I have own a sigma art 50mm 1.4 and that really was a beast for a prime with no image stabilisation!
 
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thomas
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#8
I don't see why nikon don't do pancake there? Is there a physical reason due to their mount or something?

Myself I jumped from nikon full frame to panasonic MFT. I have to say that shooting with my GX9 (450g), with either the 15mm 1.7 (115g and 3.6cm long) or with the 42.5mm 1.7 (130g and 5cm). I can't see why I would like real pancake this is small enough as it is.
 

West Camera

Can I be Frank?
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frank west
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#9
I am a bit confused by this thread. Maybe someone can explain my concerns away. Please do.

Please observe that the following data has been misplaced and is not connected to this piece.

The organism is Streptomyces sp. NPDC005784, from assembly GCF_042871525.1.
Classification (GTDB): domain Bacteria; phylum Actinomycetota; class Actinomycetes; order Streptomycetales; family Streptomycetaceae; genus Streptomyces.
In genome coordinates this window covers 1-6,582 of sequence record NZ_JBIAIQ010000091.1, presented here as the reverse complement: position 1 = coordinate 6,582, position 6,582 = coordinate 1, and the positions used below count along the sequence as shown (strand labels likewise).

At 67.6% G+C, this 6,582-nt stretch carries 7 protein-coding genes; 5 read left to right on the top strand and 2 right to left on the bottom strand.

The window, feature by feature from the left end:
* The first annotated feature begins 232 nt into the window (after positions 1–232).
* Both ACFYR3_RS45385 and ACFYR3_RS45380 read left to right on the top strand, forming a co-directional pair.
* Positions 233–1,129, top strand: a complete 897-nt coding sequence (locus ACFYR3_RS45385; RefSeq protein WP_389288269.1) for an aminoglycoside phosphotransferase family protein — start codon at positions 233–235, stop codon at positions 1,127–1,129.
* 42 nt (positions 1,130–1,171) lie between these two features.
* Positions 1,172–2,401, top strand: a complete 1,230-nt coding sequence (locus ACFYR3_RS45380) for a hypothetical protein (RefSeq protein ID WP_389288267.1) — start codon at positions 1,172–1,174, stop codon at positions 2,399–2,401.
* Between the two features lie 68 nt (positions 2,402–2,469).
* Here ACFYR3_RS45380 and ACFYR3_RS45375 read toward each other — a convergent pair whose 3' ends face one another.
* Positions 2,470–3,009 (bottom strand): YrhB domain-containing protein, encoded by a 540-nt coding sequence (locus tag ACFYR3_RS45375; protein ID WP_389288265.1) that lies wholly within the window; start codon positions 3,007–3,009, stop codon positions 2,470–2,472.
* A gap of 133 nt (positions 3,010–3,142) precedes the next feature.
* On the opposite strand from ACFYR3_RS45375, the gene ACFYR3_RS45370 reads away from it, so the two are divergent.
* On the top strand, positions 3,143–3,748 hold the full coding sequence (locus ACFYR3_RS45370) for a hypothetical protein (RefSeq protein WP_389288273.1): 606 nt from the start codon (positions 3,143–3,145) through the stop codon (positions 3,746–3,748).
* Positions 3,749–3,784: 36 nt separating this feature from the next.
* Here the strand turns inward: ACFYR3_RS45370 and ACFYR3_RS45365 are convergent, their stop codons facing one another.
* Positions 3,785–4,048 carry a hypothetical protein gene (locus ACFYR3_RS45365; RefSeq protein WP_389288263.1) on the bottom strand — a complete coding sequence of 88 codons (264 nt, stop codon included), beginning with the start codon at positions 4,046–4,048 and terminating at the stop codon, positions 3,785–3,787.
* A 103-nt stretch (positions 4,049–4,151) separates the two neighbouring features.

What is the point of using a large body camera and then attaching a small size lens? It remains a large body kit which is no more capable of being carried in a pocket whether with a pancake lens or a standard lens. The only advantage of a pancake lens would be to place it on a camera which permits the kit to be carried in a pocket. My Oly PM2 with the Pany 14mm f2.5 makes for one of the few ILC's that easily fits well into a pocket. When attaching the larger pancake Pany 20mm f1.7 pancake to the PM2 it is a tight squeeze into a pocket. So, there are larger sized pancakes and smaller sized pancakes. Just being a pancake does not mean it will work to a purpose, easily.
 
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Dave
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#10